Howdy Stout – Staff Writer
“We’ve got a bomb threat at the shoppette,” the Airman says. “Who do you want to send?” Tech. Sgt. Michael Jones thinks for a second. “I’ll go with Blacky,” he says.
It takes only a few minutes for Sergeant Jones, the kennelmaster for the 72nd Security Forces Squadron to locate his partner, an all-black German Shepherd. Blacky leaps into the rear cab of the truck and the two — cop and canine — are on the way.
Tech Sgt. Michael Jones and military working dog Blacky pause during patrol in Iraq for a water break. (Courtesy photo)
“We don’t normally get those on base,” Sergeant Jones says of the bomb threat. “They’ll have set up a cordon and then we’ll go in and search it out.”
For Sergeant Jones and Blacky, their Monday morning call to duty is another day of a partnership that started several years ago and included two eventful tours of duty in Iraq, for which Sergeant Jones received the Air Force Combat Action Medal, three Army Commendation Medals and the Army Combat Action Badge.
“Both times I was there, we were on nothing but combat missions,” Sergeant Jones said. “We’d go out on patrol and see what the dog would find.”
Like other military working dogs, Blacky is trained in a number of skills, including searching out explosives, drugs, weapons and people.
Trained with other canines destined for military service, Blacky learned his basic skills at Lackland Air Force Base, Texas. Assigned to Tinker, with Sergeant Jones as his handler, Blacky refined those skills before he and Sergeant Jones were deployed to Iraq in September 2006.
As one of only two dog teams supporting an entire Army Brigade, Sergeant Jones said the days were busy. “We did everything,” he said. “A wide array of jobs.”
Using Blacky’s training and superior sense of smell, the German Sheppard could sniff out IEDs, illegally-cached weapons and even terrorist suspects. On raids of suspected terrorist hideouts, Sergeant Jones said he and Blacky would often wait outside in case the suspect tried to flee. Dogs, of course, are faster than humans.
“That’s where a dog comes in handy,” Sergeant Jones says.
Patrols were conducted in Hummvees, Stryker armored vehicles or by helicopter. “Which is pretty interesting with a dog who’s never been in a helicopter before,” Sergeant Jones said. Like any combat newcomer, Sergeant Jones said Blacky was a bit skittish at first. “Going from here to the streets of Baghdad, it’s a completely different environment.”
Gone were the air-conditioned K-9 trailers and patrol vehicles. In their place were dusty vehicles loaded with fellow warfighters.
“They adapt to the environment just like we do,” Sergeant Jones said. “By the second deployment, he was like a vet.”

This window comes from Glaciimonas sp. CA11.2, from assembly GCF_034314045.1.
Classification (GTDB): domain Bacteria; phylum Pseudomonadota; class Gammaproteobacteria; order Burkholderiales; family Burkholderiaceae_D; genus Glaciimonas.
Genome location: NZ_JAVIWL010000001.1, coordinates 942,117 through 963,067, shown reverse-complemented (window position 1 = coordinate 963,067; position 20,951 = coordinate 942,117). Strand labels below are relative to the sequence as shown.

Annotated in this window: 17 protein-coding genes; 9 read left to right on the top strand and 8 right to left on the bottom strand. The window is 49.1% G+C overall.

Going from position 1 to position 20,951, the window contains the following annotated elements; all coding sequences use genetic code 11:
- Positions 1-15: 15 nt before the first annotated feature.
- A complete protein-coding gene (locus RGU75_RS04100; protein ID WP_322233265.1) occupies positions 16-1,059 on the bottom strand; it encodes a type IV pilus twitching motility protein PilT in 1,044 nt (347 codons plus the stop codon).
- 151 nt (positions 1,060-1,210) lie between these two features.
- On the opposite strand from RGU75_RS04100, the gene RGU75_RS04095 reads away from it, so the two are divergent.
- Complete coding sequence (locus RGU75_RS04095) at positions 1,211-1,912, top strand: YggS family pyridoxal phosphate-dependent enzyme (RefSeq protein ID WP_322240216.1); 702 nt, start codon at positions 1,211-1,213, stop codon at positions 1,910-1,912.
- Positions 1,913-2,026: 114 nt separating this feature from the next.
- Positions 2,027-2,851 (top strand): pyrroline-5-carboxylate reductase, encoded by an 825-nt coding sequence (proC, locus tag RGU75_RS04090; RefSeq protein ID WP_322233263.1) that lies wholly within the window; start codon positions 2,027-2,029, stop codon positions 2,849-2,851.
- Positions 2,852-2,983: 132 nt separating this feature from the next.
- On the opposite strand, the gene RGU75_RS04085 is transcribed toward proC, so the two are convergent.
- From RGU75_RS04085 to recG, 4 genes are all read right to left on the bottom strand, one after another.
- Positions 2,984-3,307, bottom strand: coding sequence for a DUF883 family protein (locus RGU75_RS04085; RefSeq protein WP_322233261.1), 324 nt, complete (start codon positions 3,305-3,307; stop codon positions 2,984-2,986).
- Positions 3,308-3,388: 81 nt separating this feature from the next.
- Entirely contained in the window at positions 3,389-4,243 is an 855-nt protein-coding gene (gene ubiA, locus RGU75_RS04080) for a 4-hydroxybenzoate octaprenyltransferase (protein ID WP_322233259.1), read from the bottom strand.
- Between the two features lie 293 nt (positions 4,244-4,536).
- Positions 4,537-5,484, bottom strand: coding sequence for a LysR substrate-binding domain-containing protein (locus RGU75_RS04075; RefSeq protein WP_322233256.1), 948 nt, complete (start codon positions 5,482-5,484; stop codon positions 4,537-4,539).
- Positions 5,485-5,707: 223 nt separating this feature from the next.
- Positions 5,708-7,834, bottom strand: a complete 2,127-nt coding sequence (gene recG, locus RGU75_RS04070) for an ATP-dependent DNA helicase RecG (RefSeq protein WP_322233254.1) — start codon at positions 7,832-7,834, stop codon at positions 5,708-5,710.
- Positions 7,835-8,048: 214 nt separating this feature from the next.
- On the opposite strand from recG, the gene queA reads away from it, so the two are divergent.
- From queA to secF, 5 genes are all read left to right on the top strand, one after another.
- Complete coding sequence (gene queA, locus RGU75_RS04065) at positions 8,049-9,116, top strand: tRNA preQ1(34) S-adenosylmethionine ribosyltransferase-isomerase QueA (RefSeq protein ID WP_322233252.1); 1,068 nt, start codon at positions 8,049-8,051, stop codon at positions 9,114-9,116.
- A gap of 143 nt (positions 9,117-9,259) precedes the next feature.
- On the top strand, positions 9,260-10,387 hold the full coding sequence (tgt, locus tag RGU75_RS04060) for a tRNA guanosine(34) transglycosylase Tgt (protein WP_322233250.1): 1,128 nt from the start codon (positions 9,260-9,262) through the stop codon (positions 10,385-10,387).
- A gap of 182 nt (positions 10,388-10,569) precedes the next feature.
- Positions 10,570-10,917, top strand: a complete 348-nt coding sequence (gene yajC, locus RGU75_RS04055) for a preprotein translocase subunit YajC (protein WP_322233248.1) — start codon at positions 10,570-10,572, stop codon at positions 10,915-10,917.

Returning home in May 2007, Sergeant Jones and Blacky had a six-month respite before returning to Iraq in November 2007. This time, Sergeant Jones oversaw 13 teams of dogs and handlers and spent much of his time assisting Special Forces in locating insurgents. Although they were a experienced team, the work was still dangerous.
“We were out on a search and we got ambushed by insurgents,” Sergeant Jones said. “At first, it was like in slow motion…I could see the rounds hitting the street and I remember thinking, ‘Are they shooting at me?’”
Faced with a firefight, the insurgents fled.
“We went to another location, searched it, and it happened again,” he said. That day, Sergeant Jones said, “was eventful.”
Sergeant Jones said insurgents often used hit-and-run tactics as they knew they couldn’t win a stand-up firefight. And they especially respected the capabilities of trained military dogs. “They looked at our dogs as completely different,” he said. “And for some reason, they don’t like black dogs.”
Dogs were a good tool to keep people from congregating in one place, making themselves good targets for suicide bombers. In addition, the psychological effect of a dog’s presence often deterred aggression.
“That’s the biggest part of our capability is psychological deterrence,” Sergeant Jones says.
Returning to Tinker in May 2008, Sergeant Jones and Blacky resumed their duties of supporting the base’s security forces and even patrolling as “ordinary” police. As the Kennelmaster at Tinker, Sergeant Jones oversees the 12 teams of handlers and dogs. Every day is a training day for the handlers and the dogs as they continually build on their skills and practice their proficiency. The dogs must maintain the ability to identify explosives with 95 percent accuracy and identify drugs with 90 degree percent accuracy.
“It’s our job to progress the dog through training,” Sergeant Jones says. “Once a handler is assigned a dog, they’re responsible for everything concerning that dog, from grooming to washing to training.”
Dogs too old or ill to work are often adopted by handlers. Sergeant Jones adopted one, Sonja, after her retirement. But sometimes they don’t make it to retirement. In 2007 Marco was electrocuted and killed during a building search in Iraq. “He’s our only combat casualty,” Sergeant Jones said.
However, the work continues, with the odd bomb threat to vary the routine.
“I bet they don’t run no exercises on us today,” says one Airman as he and his partner eyeball Sergeant Jones and Blacky searching the suspected bomb area.
“It was nothing,” Sergeant Jones says of their search. “But I’d rather do that than do paperwork.” Blacky jumps back into his spot in the truck and quickly snuggles down. “And that’s a day’s work.”
(June 19, 2009)